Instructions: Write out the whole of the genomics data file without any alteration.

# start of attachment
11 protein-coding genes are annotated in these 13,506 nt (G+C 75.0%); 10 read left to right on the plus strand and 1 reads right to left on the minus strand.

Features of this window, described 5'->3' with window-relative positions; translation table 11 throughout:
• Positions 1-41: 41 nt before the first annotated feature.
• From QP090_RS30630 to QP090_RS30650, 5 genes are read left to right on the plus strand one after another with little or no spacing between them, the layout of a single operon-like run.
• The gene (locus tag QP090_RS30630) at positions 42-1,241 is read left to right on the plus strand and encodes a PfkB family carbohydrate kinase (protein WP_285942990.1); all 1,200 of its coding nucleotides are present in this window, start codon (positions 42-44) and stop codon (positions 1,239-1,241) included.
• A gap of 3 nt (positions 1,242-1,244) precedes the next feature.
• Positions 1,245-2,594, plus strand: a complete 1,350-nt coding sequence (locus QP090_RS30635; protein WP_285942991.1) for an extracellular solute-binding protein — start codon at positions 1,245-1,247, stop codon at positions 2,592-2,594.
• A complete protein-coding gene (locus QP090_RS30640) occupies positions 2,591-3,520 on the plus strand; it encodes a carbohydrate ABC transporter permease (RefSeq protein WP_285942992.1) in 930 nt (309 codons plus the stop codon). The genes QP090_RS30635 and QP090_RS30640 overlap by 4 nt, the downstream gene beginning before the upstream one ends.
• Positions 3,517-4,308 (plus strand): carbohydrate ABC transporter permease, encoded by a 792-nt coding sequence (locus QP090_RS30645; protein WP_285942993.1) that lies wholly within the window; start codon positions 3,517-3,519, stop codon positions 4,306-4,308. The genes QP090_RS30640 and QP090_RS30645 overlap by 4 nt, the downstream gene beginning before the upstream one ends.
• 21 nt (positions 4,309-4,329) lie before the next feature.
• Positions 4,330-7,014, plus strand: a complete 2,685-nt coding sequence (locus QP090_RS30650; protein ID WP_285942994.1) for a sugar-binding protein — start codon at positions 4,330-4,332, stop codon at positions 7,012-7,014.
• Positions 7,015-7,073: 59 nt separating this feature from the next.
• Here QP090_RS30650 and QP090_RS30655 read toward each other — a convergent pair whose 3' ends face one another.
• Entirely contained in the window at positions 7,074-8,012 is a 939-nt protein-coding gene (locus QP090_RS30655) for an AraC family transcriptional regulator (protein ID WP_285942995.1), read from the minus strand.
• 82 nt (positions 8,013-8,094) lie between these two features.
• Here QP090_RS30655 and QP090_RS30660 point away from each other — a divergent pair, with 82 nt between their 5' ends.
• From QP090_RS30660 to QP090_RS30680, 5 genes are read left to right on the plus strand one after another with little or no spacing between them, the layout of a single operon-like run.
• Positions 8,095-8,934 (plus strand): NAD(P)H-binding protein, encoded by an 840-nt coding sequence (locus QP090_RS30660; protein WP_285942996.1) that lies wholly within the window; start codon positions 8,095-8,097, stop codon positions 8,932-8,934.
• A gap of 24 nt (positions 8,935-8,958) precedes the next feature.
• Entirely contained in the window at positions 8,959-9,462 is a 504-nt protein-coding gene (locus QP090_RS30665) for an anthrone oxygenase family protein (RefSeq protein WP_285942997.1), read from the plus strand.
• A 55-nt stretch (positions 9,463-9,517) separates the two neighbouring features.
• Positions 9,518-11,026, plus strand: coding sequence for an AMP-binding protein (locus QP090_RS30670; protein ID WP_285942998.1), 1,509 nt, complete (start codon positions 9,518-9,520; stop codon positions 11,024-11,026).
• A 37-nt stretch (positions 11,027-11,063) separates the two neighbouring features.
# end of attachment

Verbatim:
11 protein-coding genes are annotated in these 13,506 nt (G+C 75.0%); 10 read left to right on the plus strand and 1 reads right to left on the minus strand.

Features of this window, described 5'->3' with window-relative positions; translation table 11 throughout:
• Positions 1-41: 41 nt before the first annotated feature.
• From QP090_RS30630 to QP090_RS30650, 5 genes are read left to right on the plus strand one after another with little or no spacing between them, the layout of a single operon-like run.
• The gene (locus tag QP090_RS30630) at positions 42-1,241 is read left to right on the plus strand and encodes a PfkB family carbohydrate kinase (protein WP_285942990.1); all 1,200 of its coding nucleotides are present in this window, start codon (positions 42-44) and stop codon (positions 1,239-1,241) included.
• A gap of 3 nt (positions 1,242-1,244) precedes the next feature.
• Positions 1,245-2,594, plus strand: a complete 1,350-nt coding sequence (locus QP090_RS30635; protein WP_285942991.1) for an extracellular solute-binding protein — start codon at positions 1,245-1,247, stop codon at positions 2,592-2,594.
• A complete protein-coding gene (locus QP090_RS30640) occupies positions 2,591-3,520 on the plus strand; it encodes a carbohydrate ABC transporter permease (RefSeq protein WP_285942992.1) in 930 nt (309 codons plus the stop codon). The genes QP090_RS30635 and QP090_RS30640 overlap by 4 nt, the downstream gene beginning before the upstream one ends.
• Positions 3,517-4,308 (plus strand): carbohydrate ABC transporter permease, encoded by a 792-nt coding sequence (locus QP090_RS30645; protein WP_285942993.1) that lies wholly within the window; start codon positions 3,517-3,519, stop codon positions 4,306-4,308. The genes QP090_RS30640 and QP090_RS30645 overlap by 4 nt, the downstream gene beginning before the upstream one ends.
• 21 nt (positions 4,309-4,329) lie before the next feature.
• Positions 4,330-7,014, plus strand: a complete 2,685-nt coding sequence (locus QP090_RS30650; protein ID WP_285942994.1) for a sugar-binding protein — start codon at positions 4,330-4,332, stop codon at positions 7,012-7,014.
• Positions 7,015-7,073: 59 nt separating this feature from the next.
• Here QP090_RS30650 and QP090_RS30655 read toward each other — a convergent pair whose 3' ends face one another.
• Entirely contained in the window at positions 7,074-8,012 is a 939-nt protein-coding gene (locus QP090_RS30655) for an AraC family transcriptional regulator (protein ID WP_285942995.1), read from the minus strand.
• 82 nt (positions 8,013-8,094) lie between these two features.
• Here QP090_RS30655 and QP090_RS30660 point away from each other — a divergent pair, with 82 nt between their 5' ends.
• From QP090_RS30660 to QP090_RS30680, 5 genes are read left to right on the plus strand one after another with little or no spacing between them, the layout of a single operon-like run.
• Positions 8,095-8,934 (plus strand): NAD(P)H-binding protein, encoded by an 840-nt coding sequence (locus QP090_RS30660; protein WP_285942996.1) that lies wholly within the window; start codon positions 8,095-8,097, stop codon positions 8,932-8,934.
• A gap of 24 nt (positions 8,935-8,958) precedes the next feature.
• Entirely contained in the window at positions 8,959-9,462 is a 504-nt protein-coding gene (locus QP090_RS30665) for an anthrone oxygenase family protein (RefSeq protein WP_285942997.1), read from the plus strand.
• A 55-nt stretch (positions 9,463-9,517) separates the two neighbouring features.
• Positions 9,518-11,026, plus strand: coding sequence for an AMP-binding protein (locus QP090_RS30670; protein ID WP_285942998.1), 1,509 nt, complete (start codon positions 9,518-9,520; stop codon positions 11,024-11,026).
• A 37-nt stretch (positions 11,027-11,063) separates the two neighbouring features.